00001.jpeg
imgsmall-button-125x125-pool-head-150702

write for the Counsellors Café Mag

Screenshot 2019-08-24 at 19.16.17.png
You might also like..
Please reload

When Recovery Begins

August 7, 2017

 image by Brandi Redd

 

 

 

I wonder, when did my recovery begin? Not when I began to abstain in 2008. The feelings woke up. Fairyland, "numb world" stopped. I began to wake up.

 


I took myself to my brink in 2014-2015, emotionally and chemically. My legal brink too. Now I see the trauma. This was the real start of My Recovery.
 


The Rehabs and detox, cells, courts, orders, grief, family courts, guilt, pain, shame, torture, confusion, loss, gain and acceptance were all part of the process I suppose. Dark times. 
 


But the realisation that I'm in charge of me and my choices, responsibility for myself - that I had always avoided - probably hit me. 
 


Having an unplanned child to a man I had tried to love but couldn't was a huge shock at the time. Especially after a pregnant, violent attack, (perforated ear drum and very distressed,) then a week later being disowned by a guardian I had always viewed on a pedestal as a child. Someone I unhealthily attached to at a very early age was destroying all, through jealousy; their own insecurity and fear I now see. I began to crumble. The trauma started. 2010. My daughter came unexpectedly at 31 weeks, a sign of my distress possibly. A little sparrow. The pain of just seeing, touching this little bird in wires.

 

 

 

'At some point on my journey, my freedom began and it grows'

 

 


The time before I left him in 2014, from maybe when we met, is a muddy, unclear, messy, and distressingly uncomfortable, confusing time. He was my medicine but I allowed him to destroy me with his being. No reason to blame, or throw fault, two people in a wrong relationship can destroy, one or both, and it happens.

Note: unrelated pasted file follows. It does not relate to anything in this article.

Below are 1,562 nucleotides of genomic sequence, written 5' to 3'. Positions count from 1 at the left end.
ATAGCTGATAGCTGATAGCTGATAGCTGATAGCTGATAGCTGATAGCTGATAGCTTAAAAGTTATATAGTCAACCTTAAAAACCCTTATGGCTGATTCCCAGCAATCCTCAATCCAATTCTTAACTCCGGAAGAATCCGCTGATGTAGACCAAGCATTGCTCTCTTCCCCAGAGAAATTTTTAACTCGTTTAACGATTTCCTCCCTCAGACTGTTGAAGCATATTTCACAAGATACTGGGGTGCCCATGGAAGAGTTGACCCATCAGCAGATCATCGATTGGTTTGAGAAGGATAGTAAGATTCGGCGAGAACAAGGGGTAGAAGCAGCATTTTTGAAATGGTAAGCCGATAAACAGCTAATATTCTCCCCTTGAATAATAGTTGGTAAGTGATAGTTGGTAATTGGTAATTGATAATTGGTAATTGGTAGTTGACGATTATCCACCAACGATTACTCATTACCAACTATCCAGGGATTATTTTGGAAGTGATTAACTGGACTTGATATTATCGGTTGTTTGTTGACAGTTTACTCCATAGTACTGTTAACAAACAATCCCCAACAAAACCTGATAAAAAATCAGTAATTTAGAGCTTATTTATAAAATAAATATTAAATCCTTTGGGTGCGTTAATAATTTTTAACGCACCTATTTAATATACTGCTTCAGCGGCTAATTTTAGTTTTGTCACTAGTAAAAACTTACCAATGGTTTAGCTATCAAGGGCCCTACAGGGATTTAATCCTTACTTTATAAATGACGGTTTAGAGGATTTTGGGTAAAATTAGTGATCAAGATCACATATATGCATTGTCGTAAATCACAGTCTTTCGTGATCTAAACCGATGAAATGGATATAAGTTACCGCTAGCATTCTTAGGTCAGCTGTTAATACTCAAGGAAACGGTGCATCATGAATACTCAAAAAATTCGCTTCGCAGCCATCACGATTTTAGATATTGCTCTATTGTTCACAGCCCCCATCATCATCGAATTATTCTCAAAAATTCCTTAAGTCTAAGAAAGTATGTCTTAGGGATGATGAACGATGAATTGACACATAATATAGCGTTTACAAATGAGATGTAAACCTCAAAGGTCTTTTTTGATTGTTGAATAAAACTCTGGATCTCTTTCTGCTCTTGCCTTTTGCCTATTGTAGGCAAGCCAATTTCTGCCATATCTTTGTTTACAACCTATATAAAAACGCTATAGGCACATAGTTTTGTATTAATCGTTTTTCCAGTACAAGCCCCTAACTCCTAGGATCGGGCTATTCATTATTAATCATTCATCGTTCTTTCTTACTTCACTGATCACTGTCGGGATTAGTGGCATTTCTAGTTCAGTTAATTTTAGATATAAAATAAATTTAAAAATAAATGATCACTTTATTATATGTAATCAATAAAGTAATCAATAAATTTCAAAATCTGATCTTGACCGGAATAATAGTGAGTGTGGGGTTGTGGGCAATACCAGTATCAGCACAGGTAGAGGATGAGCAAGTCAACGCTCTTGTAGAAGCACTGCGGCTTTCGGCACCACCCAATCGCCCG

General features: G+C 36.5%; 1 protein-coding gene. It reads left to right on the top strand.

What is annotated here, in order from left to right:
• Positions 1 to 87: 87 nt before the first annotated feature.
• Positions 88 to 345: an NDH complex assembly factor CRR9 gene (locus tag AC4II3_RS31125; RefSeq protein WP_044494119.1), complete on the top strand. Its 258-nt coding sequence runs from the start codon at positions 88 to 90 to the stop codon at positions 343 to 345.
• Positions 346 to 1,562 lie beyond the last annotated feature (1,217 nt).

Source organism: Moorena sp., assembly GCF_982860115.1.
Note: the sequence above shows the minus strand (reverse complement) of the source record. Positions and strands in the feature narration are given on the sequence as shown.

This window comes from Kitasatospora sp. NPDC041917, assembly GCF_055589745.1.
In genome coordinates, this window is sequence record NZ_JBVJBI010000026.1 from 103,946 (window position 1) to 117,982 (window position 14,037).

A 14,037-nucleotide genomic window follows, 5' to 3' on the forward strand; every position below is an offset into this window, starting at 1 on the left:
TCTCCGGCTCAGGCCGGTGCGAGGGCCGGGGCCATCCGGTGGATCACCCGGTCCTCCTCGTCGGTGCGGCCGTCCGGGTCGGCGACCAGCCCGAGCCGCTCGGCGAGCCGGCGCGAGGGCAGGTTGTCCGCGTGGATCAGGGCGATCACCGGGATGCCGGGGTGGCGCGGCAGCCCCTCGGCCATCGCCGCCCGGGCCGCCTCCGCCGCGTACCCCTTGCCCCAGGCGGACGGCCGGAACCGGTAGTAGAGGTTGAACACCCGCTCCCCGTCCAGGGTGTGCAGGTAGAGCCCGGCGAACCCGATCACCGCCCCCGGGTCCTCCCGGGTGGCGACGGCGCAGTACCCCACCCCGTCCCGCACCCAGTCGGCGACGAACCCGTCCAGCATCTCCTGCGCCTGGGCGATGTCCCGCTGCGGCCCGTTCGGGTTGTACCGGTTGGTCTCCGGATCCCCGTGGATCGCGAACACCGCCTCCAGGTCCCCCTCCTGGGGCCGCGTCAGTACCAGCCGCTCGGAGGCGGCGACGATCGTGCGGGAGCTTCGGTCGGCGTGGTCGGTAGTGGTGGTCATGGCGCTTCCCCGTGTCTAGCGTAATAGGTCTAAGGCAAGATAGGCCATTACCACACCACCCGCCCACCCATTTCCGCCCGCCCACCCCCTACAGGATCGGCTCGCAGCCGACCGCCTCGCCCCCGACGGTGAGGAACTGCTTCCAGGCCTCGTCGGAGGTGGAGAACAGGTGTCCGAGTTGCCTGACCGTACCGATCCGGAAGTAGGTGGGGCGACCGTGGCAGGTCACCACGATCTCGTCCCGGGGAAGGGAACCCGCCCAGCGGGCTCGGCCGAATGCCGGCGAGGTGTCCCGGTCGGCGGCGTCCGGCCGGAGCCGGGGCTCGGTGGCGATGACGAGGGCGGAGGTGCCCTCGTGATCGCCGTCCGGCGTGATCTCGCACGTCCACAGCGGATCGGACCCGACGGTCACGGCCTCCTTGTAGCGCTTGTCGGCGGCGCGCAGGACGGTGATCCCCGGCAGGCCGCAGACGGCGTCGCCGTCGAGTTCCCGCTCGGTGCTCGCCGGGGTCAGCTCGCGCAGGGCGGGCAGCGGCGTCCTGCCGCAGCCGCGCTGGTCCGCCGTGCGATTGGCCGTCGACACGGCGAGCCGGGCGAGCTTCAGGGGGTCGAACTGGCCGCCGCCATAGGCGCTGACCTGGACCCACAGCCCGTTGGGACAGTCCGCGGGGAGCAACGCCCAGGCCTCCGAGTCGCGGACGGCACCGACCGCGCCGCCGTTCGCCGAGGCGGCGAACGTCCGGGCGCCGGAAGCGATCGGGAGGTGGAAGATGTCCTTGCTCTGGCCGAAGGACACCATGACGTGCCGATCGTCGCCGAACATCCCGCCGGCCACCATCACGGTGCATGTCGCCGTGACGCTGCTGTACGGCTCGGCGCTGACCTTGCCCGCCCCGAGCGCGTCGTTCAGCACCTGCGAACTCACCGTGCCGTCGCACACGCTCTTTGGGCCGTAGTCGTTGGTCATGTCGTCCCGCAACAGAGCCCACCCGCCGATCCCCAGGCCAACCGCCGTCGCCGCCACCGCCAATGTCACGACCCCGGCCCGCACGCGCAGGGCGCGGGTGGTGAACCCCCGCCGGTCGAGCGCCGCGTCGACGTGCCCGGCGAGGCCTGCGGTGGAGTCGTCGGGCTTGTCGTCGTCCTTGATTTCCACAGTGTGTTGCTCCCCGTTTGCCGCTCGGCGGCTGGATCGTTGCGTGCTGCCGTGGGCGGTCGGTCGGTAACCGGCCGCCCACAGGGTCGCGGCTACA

Today, these experiences are my journey, and precious to how I feel. Comfortable, peaceful, sometimes still, sometimes speedy, strong, a pillar with a soft pink fluffy centre, fun, open, caring, giving (with boundaries) and non judgemental. I suppose more balanced, accepting, expressive, imperfect, flexible and free. So free. This freedom is what I try to share with my patients. 
 


At some point on my journey, my freedom began and it grows. Sometimes daily, sometimes from an event, or pain, or happiness, watching life, watching people. Listening to people and myself. Caring and helping, reading, music, art, time and learning. 
 


Did I realise in 2014 that I could live with a free mind? Never.

 


I never wanted to die. But I knew I was in my own Hell. I don't use the word Hell lightly, I was crippled emotionally, lost, a battered shell, an empty being in tatters with a very broken heart and a head of ashes. I had allowed life, people and things to pretty much beat me, my responsibility was giving me insight, I didn't have to let it carry on. That was when my recovery began.

 

 

 

'..this life thing, that we can't control, we can improve'

 

 


I always had hope. My daughter and my parents. And I knew, with every mashed up piece of me, that despite everything, I was loving and caring to others. And this never went, I was going to be the caring, listening, understanding, supportive, open, reliable (as possible), warm and available mother. As my parents had been to me, I knew I was more than able to do that, always. I am extremely lucky, and I think this when I speak to my patients, that I have two very robust, caring, solid, feeling, supportive, protective, loyal parents, who look at me now, and I know are so proud, it makes me so happy I cry. Tears of joy. 
 


And that's why I do what I do. Because I want to share my hope, my experience, my strength, my pain and the struggles. Because although there are always hard times - this life thing - that we can't control, we can improve. If we want to, with help.

 

 

 

 

 

 

 

 

 

 

 

 

 

 

Authors Bio

Naomi Kaneko-Carnes is an addiction Counsellor & CBT Therapist, studying MSc Applied Psychology, Addictions/Behaviourism. She is also a member of board of trustees of Greater Manchester Mental Health Foundation Trust, volunteer of the committee working with HMP Forest Bank prison regarding substance misuse. Work on Addiction/detox/dual & poly diagnosis unit at Prestwich Hospital.

 

In Naomi's words she is 'Mother of one beautiful 6 year old girl, blessed to have her as born at 31 weeks (2lb). My hobbies & interests are many; being half Japanese I enjoy Japanese food, travelling, reading, people, fashion, clean eating, local art, volunteering and Coronation Street.'

 

Share on Facebook
Share on Twitter
Please reload

Enjoyed reading? ...the Counsellors Café magazine is free access, which means we depend on your support to sustain what we do. Every contribution, whether big or small, means we can continue sharing your experiences and your knowledge and in doing so keep the mental health conversation going.